Last week, we began our consideration of the divine elevation of Jesus Christ through our exposition of Phil. 2:5-11. This text is one of the most important Christological passages in the New Testament. Phil. 2:5-8, also called the hymn of Christ, records a vital statement about the divine nature, redemptive work, and sovereign authority of the Lord Jesus Christ. It makes this statement about Jesus Christ in two parts: the Humiliation of Christ (Phil. 2:5-8) and the Exaltation of Christ (Phil. 2:9-11).
Having considered the first part of the hymn, namely, the humiliation of Christ (Phil. 2:5-8), we now turn to the second part of the hymn of Christ, namely, the Exaltation of Christ (Phil. 2:9-11). The two parts of this great hymn are connected by the first word of verse 9, that is, “therefore,” which signifies that what is about to be said is based on what has already been said. Verses 6-8 is a powerful description of how Jesus Christ, the second Person of the Holy Trinity, humiliated himself when he came to earth as a man, lived as a servant, and died on a cross. But this second part describes God the Father’s sovereign response to the selfless humiliation of his only begotten Son. Verse 9 says, “Therefore God has highly exalted him and bestowed on him the name that is above every name.” That phrase, “highly exalted,” is emphatic in the original. It is a compound term that could be translated, “God super-exalted him.” God lifted him above everything.
The humiliation of Christ was fully compensated by God. What, then, is the present reality of Christ’s Exaltation? Verse 9 says, “Therefore God has highly exalted him and bestowed on him the name that is above every name.” Notice that God is the source of the exaltation of Christ. Christ did not exalt himself. And he was not and is not exalted by men. The exaltation of Christ is rooted in three real, concrete, and historic events. First, God exalted Christ through the resurrection (Acts 2:32-33). Likewise, God exalted Christ through the ascension (Acts 1:9-11). Finally, God exalted Christ through the coronation (Ephesians 1:20-22).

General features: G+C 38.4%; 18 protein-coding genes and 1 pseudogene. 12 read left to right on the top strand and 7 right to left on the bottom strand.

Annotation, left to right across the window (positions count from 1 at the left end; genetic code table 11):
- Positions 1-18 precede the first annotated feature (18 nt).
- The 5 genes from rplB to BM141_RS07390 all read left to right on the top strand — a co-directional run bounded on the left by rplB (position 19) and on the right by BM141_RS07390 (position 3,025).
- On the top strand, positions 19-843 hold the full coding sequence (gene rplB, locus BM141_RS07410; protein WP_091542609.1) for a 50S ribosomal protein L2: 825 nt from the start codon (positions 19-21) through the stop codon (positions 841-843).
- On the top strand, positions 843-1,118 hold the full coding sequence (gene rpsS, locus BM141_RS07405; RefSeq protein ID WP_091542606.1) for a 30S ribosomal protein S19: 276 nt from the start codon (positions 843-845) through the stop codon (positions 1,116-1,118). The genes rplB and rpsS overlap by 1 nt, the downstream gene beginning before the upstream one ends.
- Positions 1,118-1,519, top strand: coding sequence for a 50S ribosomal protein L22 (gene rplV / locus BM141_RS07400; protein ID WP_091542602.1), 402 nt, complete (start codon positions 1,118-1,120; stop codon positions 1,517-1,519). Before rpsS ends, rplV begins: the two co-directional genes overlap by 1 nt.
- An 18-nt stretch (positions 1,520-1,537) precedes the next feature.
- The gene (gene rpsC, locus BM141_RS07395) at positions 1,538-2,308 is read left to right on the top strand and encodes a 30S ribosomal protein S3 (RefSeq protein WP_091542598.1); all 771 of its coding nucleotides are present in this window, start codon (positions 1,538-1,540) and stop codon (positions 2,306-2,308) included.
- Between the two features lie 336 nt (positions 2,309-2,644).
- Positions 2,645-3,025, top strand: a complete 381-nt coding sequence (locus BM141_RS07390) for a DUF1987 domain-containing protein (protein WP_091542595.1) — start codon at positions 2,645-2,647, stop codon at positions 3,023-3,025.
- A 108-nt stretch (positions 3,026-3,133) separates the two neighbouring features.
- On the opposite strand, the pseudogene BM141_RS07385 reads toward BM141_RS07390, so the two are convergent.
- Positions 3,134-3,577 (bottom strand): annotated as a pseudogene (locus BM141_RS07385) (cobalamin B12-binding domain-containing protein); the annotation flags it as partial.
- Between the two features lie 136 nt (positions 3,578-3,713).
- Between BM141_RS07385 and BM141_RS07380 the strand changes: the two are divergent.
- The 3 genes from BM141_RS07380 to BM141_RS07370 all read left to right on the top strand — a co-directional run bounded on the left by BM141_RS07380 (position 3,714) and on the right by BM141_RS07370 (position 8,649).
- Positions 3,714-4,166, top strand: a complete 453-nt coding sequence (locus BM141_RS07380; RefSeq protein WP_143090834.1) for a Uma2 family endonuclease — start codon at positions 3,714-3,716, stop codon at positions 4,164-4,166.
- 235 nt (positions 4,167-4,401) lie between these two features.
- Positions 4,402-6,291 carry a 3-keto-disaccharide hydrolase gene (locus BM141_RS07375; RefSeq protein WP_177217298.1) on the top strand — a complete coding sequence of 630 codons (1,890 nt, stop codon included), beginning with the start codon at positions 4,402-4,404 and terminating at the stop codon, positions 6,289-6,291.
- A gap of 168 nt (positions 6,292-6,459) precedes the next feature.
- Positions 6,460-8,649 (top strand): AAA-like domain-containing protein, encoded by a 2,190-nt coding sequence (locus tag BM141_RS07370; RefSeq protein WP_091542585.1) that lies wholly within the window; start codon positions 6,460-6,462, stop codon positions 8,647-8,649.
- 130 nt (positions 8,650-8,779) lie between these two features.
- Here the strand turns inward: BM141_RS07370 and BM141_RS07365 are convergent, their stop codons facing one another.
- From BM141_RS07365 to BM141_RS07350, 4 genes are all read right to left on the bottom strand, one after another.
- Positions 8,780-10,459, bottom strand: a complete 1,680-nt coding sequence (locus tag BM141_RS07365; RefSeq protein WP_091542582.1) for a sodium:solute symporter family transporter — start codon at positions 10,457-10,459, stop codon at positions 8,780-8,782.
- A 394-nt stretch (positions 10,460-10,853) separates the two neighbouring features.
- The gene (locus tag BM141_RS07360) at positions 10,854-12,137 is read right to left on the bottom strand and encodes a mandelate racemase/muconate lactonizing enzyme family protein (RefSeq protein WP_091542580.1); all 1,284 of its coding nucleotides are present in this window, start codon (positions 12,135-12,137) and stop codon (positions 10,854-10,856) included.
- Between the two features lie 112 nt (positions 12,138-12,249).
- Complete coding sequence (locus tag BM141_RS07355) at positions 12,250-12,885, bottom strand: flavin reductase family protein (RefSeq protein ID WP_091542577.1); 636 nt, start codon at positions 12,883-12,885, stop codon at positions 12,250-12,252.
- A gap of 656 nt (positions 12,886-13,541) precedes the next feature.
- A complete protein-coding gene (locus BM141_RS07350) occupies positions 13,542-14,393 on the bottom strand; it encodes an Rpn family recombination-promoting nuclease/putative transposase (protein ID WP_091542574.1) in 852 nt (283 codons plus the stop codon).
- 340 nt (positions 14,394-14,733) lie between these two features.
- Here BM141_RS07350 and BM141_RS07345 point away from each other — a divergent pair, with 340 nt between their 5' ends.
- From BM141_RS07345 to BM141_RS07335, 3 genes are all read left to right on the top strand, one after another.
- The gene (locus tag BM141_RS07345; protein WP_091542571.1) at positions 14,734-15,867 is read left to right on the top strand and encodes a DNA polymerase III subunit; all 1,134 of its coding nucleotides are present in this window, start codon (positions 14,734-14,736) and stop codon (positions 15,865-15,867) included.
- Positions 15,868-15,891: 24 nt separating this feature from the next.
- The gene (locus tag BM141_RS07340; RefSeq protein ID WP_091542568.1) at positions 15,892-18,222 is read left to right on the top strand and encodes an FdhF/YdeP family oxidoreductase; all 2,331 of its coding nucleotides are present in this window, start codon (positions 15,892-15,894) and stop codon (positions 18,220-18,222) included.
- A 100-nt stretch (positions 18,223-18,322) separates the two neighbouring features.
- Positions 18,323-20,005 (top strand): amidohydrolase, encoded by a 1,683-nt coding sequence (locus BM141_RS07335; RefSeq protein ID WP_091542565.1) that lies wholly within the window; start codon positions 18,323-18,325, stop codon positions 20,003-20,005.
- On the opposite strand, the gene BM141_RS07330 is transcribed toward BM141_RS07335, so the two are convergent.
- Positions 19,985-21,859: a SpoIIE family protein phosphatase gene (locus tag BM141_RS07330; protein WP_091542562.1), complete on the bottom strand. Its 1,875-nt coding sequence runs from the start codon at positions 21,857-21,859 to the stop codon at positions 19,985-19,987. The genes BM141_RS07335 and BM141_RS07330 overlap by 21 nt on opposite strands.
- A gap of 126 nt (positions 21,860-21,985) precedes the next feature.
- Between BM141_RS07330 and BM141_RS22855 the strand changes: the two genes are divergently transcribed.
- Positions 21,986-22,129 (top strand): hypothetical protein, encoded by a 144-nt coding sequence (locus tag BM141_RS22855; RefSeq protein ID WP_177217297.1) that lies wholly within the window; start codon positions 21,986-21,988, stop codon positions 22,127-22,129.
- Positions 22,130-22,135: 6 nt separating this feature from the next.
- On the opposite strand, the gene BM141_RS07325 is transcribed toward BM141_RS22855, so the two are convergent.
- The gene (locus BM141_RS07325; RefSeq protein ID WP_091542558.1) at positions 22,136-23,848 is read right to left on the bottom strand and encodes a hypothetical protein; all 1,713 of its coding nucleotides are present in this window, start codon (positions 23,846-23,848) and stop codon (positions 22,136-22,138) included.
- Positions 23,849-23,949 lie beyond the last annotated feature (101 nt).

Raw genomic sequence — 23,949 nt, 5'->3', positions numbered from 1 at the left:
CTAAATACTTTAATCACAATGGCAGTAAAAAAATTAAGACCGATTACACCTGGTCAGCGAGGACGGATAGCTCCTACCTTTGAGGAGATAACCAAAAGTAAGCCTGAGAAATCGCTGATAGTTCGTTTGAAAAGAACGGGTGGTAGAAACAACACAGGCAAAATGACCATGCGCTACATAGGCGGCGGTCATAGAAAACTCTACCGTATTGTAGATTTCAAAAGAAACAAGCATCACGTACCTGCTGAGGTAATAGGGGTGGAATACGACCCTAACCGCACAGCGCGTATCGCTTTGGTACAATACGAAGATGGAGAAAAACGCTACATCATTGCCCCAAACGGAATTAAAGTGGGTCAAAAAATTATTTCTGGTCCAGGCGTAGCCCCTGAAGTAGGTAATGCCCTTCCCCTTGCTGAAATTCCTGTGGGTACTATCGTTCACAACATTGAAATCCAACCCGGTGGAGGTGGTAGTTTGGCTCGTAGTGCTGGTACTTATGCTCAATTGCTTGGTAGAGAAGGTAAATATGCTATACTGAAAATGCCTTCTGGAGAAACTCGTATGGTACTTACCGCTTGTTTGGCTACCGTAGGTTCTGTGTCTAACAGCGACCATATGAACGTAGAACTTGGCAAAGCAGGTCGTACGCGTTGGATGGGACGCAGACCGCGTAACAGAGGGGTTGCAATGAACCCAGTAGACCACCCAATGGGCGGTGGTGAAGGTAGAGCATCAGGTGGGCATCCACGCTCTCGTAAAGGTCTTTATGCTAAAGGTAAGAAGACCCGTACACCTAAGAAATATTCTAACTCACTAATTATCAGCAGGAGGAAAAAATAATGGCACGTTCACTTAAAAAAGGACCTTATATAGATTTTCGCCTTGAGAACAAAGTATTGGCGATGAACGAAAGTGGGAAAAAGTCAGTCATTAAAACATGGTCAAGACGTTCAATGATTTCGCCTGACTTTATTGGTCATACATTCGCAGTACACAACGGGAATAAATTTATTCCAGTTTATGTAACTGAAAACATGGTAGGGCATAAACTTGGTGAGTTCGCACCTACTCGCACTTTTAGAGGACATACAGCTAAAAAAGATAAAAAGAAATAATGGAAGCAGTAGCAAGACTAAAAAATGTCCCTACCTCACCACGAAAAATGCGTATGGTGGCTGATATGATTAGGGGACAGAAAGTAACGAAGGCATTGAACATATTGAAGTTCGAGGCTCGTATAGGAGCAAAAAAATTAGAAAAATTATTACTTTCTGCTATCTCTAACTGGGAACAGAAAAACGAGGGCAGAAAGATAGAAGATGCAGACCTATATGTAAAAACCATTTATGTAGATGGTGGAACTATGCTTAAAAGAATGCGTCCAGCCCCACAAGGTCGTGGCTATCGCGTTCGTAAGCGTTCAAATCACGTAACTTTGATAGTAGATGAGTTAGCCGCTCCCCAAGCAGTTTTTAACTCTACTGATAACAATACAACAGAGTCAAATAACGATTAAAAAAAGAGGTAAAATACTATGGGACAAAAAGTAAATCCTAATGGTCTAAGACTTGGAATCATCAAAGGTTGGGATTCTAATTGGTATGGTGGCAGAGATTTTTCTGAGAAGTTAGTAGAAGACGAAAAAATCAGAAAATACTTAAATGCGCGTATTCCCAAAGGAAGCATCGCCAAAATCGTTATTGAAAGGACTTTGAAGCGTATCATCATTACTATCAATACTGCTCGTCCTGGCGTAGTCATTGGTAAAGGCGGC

Finally, what is the future realization of Christ’s Exaltation? Philippians 2:10-11 explains the intended purpose and proper response to the exaltation of Christ: “so that at the name of Jesus every knee should bow, in heaven and on earth and under the earth, and every tongue should confess that Jesus Christ is Lord, to the glory of God the Father.” One of the implications of this passage is that the lordship of Christ will not be denied (Verse 10). The second implication is that the lordship of Christ will not be debated (Verse 11). Verse 11 declares that there is coming a day when every tongue shall confess that Jesus Christ is Lord but the text does not teach universalism. It does not teach that every person will be saved. We are called to evangelize the lost because every person will not automatically or inevitably be saved. Now, the primary message of this hymn is to the church: humble yourselves and God will exalt you.
But there is also a secondary message here for the lost: Humble yourselves and be saved. Have you ever asked the question: “What is the world coming to?” Philippians 2:9-11 answers that question. The world is coming to a day when every being in the created universe will recognize Jesus Christ as Lord. No tongue will be silent; no knee will be unbowed. But we are still in an age of grace. That means the promise of Romans 10:9 still stands: If you confess that Jesus is Lord and believe in your heart that God has raised him from the dead, you will be saved. To acknowledge him now is to receive his grace; to acknowledge him later is to suffer his judgment.